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Dan
12-27-2007, 08:20
Unit “translates” hard work into success

By Staff Sgt. Andrew Kosterman
1st Special Forces Group (Airborne) Public Affairs Office

FORT LEWIS, WA. (Courtesy of UNS-CI, Dec. 20, 2007) – A few years ago, there was a Special Forces recruiting ad that ran in several editions of Soldiers’ Magazine. It showed a Special Forces Soldier with his hands out at his sides and an equally perplexed Latin-American. The expression on the Soldier’s face equaled the recruiting message: In situations like this, you don’t have time to wait for a translator.

“Rapport is one of the most important tools we have - speaking the language and understanding the culture of the locals that we are operating with are weapons systems in Special Forces,” said Col. Eric P. Wendt, commander of 1st Special Forces Group (Airborne). “That’s why we need and have superb language administrators, instructors and program.”

That facility was recognized as the best in the Department of Defense as the best command language program Dec. 4.
In a Pentagon memo signed by Lt. Gen. John Kimmons, the 1st SFG (A) program’s accomplishments “are impressive, especially given the difficulty and diversity of the unit’s mission and high (operational tempo) faced by the Group’s Soldiers.”

Those Soldiers, many of whom are required to learn a foreign language for their job, are learning one of the 18 languages taught at the facility.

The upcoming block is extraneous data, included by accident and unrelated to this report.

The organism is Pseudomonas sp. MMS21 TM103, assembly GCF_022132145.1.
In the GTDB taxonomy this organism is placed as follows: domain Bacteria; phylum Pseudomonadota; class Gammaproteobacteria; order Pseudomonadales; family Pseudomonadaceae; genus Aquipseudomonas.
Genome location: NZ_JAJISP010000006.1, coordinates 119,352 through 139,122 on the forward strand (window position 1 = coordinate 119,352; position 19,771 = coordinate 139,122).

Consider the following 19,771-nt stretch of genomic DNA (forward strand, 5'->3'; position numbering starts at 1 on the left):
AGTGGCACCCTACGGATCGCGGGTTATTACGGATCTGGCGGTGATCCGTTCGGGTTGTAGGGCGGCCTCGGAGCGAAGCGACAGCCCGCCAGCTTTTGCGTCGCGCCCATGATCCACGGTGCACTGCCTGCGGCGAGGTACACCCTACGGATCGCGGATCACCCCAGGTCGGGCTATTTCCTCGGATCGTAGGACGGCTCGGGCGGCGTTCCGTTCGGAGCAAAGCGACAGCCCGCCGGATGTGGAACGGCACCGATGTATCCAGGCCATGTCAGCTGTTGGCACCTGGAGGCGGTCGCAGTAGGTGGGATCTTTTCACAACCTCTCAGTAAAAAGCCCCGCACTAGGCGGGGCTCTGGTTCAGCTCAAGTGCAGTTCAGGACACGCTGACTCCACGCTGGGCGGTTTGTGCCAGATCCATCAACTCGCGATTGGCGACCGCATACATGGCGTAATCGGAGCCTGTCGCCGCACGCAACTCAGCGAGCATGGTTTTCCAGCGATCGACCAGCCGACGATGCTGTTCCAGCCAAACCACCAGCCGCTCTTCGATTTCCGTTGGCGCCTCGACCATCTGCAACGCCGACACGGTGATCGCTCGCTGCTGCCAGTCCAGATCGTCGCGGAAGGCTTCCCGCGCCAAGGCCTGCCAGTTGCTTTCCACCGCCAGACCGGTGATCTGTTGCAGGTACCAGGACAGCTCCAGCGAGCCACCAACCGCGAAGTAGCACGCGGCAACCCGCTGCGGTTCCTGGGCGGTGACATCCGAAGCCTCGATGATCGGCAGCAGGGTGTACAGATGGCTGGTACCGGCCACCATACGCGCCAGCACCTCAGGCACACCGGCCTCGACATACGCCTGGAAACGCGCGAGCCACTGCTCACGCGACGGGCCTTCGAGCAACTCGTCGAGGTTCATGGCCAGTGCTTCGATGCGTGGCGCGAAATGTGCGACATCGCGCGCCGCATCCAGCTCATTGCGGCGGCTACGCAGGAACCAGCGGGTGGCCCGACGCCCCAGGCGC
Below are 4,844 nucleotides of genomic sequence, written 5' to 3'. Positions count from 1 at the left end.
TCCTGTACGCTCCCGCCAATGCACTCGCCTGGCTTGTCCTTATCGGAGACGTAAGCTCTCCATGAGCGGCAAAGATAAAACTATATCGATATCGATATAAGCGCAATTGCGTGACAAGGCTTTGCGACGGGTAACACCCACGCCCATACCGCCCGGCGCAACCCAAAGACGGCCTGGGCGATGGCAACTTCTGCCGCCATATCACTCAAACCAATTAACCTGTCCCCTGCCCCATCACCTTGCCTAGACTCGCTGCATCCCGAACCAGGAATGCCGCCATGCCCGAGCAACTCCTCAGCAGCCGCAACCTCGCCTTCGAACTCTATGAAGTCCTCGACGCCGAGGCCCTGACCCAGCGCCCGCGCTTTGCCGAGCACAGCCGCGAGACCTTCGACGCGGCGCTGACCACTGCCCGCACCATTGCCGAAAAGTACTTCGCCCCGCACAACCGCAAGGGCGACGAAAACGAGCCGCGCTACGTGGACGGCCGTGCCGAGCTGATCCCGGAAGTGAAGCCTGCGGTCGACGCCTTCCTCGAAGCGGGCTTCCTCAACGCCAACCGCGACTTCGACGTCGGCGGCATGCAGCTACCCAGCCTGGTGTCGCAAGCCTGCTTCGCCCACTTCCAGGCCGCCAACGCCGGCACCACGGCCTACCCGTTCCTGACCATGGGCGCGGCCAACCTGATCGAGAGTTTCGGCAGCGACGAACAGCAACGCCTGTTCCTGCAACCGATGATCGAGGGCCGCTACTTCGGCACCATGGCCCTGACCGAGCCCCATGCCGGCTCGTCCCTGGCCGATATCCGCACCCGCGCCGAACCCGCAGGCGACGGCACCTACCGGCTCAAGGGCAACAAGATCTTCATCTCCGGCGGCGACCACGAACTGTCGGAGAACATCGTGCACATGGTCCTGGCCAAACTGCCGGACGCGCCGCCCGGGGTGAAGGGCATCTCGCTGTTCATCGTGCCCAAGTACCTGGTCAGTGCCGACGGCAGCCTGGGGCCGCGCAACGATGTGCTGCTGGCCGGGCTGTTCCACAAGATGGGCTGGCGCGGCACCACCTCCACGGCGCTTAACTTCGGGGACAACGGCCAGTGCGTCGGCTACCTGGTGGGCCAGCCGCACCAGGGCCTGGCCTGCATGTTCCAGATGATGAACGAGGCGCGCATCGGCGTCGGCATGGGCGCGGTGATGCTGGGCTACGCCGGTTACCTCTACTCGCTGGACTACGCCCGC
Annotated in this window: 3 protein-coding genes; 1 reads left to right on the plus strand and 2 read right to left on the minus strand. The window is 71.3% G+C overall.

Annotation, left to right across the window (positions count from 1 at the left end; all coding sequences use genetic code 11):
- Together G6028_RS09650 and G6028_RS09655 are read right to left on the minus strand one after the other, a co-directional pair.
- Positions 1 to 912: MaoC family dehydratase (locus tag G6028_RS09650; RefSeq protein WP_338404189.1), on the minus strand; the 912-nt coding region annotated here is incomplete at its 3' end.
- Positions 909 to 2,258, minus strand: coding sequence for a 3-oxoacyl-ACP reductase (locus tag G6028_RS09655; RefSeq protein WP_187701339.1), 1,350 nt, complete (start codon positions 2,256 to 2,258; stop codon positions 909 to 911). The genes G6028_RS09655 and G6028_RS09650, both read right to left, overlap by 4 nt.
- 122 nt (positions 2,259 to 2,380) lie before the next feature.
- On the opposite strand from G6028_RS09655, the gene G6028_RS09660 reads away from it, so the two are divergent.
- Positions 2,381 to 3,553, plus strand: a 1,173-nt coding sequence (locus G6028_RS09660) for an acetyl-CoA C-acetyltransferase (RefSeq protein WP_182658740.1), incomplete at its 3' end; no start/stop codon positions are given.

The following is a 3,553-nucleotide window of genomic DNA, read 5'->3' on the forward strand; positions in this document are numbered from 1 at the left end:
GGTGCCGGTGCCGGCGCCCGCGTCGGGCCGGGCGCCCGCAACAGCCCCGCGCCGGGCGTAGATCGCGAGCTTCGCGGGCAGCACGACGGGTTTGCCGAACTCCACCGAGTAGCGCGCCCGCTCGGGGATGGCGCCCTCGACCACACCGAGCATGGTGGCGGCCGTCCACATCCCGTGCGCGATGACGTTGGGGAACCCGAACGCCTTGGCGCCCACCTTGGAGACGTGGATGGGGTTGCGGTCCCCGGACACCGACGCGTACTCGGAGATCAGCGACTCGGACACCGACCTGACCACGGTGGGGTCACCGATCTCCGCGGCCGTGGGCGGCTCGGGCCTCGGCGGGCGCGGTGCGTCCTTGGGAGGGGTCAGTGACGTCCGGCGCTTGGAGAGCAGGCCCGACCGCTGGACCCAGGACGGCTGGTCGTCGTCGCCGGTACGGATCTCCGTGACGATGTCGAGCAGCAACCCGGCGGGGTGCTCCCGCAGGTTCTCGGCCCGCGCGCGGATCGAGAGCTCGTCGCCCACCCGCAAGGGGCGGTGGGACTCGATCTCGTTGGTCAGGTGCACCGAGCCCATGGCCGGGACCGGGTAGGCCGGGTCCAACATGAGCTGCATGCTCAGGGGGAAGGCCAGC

“1st (Special Forces) Group is deployed globally with a regional focus on the Pacific,” Wendt said. “So it’s vitally important that we can communicate in a number of different languages. We have received tremendous support for our language program from Mrs. Yvonne M. Pawelek (Foundry Manager/Budget Officer, I Corps, G-2) and the entire First Corps leadership and staff. This really is a Team Lewis effort."

Sgt. 1st Class Todd J. Amis, 1st SFG (A) Command Language Program Manager, said there are no secrets to the facility’s success.

“Hard work, determination, can do attitude and a practical new approach to learning languages,” are what make the program work said Amis.
“Excellent command emphasis and policies supporting all facets of language training also help tremendously,” Amis added.

Amis added that languages taught at the lab make winning the award a difficult task.

“Some of the languages, like Chinese and Tagalog, are considered by many to be the hardest languages to learn,” said Amis. “So it’s no small accomplishment for the Soldiers coming in here to learn. Our dedicated and intelligent staff is able to understand the students’ needs and adapt to maximize their learning potential.”
Mark Getzin, one of the judges for the Army-level competition, said the difference between the 1st SFG (A) program and others was its continuity and that it “maintained contact with Soldiers in the program that weren’t necessarily located at Fort Lewis.”

One of the ways the facility helps students learn is through multilingual crossword puzzles in its monthly newsletter.

“Learning a new language is hard and that’s just a way for us to keep it fun while helping the student learn,” explained Amis.

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